Algorithmic Applications

This web page describes some practical applications that incorporate algorithms developed by members of the Algorithms group at the School of Computing Science, University of Glasgow.

Scottish Foundation Allocation Scheme (NHS Education for Scotland)

The Scottish Foundation Allocation Scheme was the centralised matching scheme that, until recently, allocated medical graduates to two-year Foundation programmes in Scottish hospitals. The scheme took as input the preferences of applicants over programmes, the “scores” of the applicants (based on academic merit and performance in Situational Judgement Tests) which gave rise to a “master list” of applicants (possibly involving ties, and from which the programmes’ preferences were derived), and the number of posts that each programme had. Between 1999-2012, our algorithms were used to construct stable matchings of applicants to programmes based on these preference lists and capacity constraints; the algorithm also tried to match as many applicants as possible.

Reference: R.W. Irving, Matching medical students to pairs of hospitals: a new variation on a well-known theme, in Proceedings of ESA'98, the Sixth Annual European Symposium on Algorithms, Venice Italy, 1998, Lecture Notes in Computer Science, vol. 1461, pp. 381-392, Springer, 1998.

National Living Donor Kidney Sharing Schemes (NHS Blood and Transplant)

The UK Living Kidney Sharing Schemes (UKLKSS) is a matching scheme run by NHS Blood and Transplant and used to find optimal sets of kidney exchanges in the UK. It is run every quarter and has been in existence since 2007. It currently finds optimal solutions involving pairwise and 3-way exchanges and additionally allows altruistic donors to be involved in domino paired donation (DPD) chains. Software developed by us has been used to find an optimal solution at each quarterly run since July 2008. As of August 2017, 718 actual transplants identified by the software have taken place.

Reference: D.F. Manlove and G O’Malley, Paired and altruistic kidney donation in the UK: Algorithms and experimentation, ACM Journal of Experimental Algorithmics, volume 19, number 2, article 2.6, 21 pages, 2014. Postprint

Some publicity about the collaboration: 1, 2, 3, 4, 5, 6, 7, 8, 9.

Student-Project Allocation (University of Glasgow, School of Computing Science, and various universities in the UK, Ireland, China and Singapore)

Level 4 undergraduate students undertake an individual project as part of their curriculum. Members of staff publicise project proposals, which students then browse. They are asked to rank 5 projects in order of preference. Our matching algorithms then construct an allocation of students to projects that optimises the cardinality of the matching (in other words, the number of students assigned to projects), and then subject to this objective, the algorithms optimise the profile of the matching in a precise sense (the profile of a matching is the number of students assigned to their first, second, third choice etc.) The algorithms can also take into account upper bounds from staff indicating the maximum number of students that they are willing to supervise.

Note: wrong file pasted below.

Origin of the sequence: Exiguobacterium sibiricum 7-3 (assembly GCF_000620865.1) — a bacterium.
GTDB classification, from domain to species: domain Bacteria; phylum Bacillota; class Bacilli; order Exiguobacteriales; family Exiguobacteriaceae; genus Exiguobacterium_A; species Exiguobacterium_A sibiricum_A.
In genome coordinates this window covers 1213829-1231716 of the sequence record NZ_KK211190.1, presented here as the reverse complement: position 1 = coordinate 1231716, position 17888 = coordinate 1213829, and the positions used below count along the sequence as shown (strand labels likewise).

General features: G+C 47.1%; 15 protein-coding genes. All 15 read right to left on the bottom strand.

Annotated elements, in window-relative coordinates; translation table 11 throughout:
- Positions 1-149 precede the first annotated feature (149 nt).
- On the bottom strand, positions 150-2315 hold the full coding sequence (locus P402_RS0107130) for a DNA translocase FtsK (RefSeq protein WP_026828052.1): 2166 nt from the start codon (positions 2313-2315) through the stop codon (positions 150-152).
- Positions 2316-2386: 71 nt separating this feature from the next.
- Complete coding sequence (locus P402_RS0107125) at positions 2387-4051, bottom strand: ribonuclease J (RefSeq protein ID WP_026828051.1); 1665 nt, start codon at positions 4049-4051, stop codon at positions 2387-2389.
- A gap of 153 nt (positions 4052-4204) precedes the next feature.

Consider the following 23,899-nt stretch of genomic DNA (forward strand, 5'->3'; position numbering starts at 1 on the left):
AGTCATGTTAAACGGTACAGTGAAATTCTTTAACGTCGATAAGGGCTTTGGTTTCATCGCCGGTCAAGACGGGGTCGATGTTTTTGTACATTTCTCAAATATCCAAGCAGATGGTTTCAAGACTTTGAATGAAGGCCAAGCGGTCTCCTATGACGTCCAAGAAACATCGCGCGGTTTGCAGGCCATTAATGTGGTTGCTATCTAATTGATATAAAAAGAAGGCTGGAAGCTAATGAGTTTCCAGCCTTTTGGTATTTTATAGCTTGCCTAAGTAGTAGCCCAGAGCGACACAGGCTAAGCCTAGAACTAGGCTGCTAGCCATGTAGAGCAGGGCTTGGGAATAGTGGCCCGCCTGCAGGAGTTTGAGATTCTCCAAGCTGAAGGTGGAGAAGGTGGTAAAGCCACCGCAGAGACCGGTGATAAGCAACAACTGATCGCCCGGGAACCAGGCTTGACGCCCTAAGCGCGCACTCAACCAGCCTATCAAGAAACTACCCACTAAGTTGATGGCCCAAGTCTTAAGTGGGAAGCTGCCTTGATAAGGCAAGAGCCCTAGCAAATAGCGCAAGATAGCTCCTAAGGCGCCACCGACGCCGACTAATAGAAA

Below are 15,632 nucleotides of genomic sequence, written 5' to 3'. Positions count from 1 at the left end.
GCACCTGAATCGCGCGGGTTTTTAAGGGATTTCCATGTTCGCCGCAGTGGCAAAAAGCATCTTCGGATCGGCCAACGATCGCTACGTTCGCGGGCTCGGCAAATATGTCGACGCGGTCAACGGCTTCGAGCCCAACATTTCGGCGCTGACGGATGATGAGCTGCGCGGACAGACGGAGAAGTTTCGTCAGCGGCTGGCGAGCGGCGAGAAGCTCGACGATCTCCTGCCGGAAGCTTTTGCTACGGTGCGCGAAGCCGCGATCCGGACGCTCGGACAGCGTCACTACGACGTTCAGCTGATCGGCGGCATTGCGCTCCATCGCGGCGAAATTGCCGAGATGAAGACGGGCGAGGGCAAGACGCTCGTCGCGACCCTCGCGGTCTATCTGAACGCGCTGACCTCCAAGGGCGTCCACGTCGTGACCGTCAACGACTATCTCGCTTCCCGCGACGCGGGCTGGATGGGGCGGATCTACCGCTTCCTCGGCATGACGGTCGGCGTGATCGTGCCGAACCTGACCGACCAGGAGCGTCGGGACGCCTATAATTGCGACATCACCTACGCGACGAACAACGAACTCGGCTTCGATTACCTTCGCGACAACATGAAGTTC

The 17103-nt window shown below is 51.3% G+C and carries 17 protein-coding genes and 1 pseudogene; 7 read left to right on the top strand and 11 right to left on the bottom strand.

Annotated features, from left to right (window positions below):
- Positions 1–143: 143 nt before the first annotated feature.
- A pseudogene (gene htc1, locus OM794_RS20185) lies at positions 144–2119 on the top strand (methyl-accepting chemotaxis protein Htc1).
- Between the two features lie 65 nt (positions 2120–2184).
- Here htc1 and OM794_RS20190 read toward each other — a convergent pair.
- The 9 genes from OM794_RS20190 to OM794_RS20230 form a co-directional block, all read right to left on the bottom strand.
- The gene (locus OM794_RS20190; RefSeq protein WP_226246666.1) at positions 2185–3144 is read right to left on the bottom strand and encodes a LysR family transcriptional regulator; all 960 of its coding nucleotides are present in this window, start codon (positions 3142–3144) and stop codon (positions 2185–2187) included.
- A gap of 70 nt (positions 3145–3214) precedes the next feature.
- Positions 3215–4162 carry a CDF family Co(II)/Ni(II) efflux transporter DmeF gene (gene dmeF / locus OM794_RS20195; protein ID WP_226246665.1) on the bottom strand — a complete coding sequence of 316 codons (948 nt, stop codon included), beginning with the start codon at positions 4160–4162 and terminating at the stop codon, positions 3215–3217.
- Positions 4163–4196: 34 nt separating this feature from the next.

In recent years these algorithms were also used to allocate students at the: University of Glasgow; University of Edinburgh; University of Kent; University of Leeds; University of Electronic Science and Technology of China (China); University of Limerick (Ireland); and the Singapore Institute of Technology (Singapore).

Reference: D.J. Abraham, R.W. Irving and D.F. Manlove, Two algorithms for the Student-Project Allocation problem, Journal of Discrete Algorithms, 5 (1) :73-90, 2007. Postprint.

Virtual Administration and Learning Environment (University of Glasgow, School of Medicine)

Senior undergraduate students in the School of Medicine at the University of Glasgow are required to choose a range of optional courses, each of which has an upper limit on the number of students that can take that course. Students form preference lists over the elective courses that they are interested in, which they upload via the VALE portal. These lists, together with the course capacities, are then passed as input to our optimal matching algorithms which construct allocations of students to courses. As in the case of student-project allocation above, the primary objective is to maximise the cardinality of the matching (i.e., the number of students who are allocated to an acceptable course). Subject to this condition, the profile of the matching is then optimised. These algorithms are also utilised in the School of Medicine in other contexts, for example in the assignment of medical students to short-term hospital placements, again based on their preference lists over the available posts.

Reference: R.W. Irving, T. Kavitha, K. Mehlhorn, D. Michail and K. Paluch, Rank-maximal matchings, ACM Transactions on Algorithms, 2 : 602-610, 2006.

More information about these and other practical matching schemes can be found here.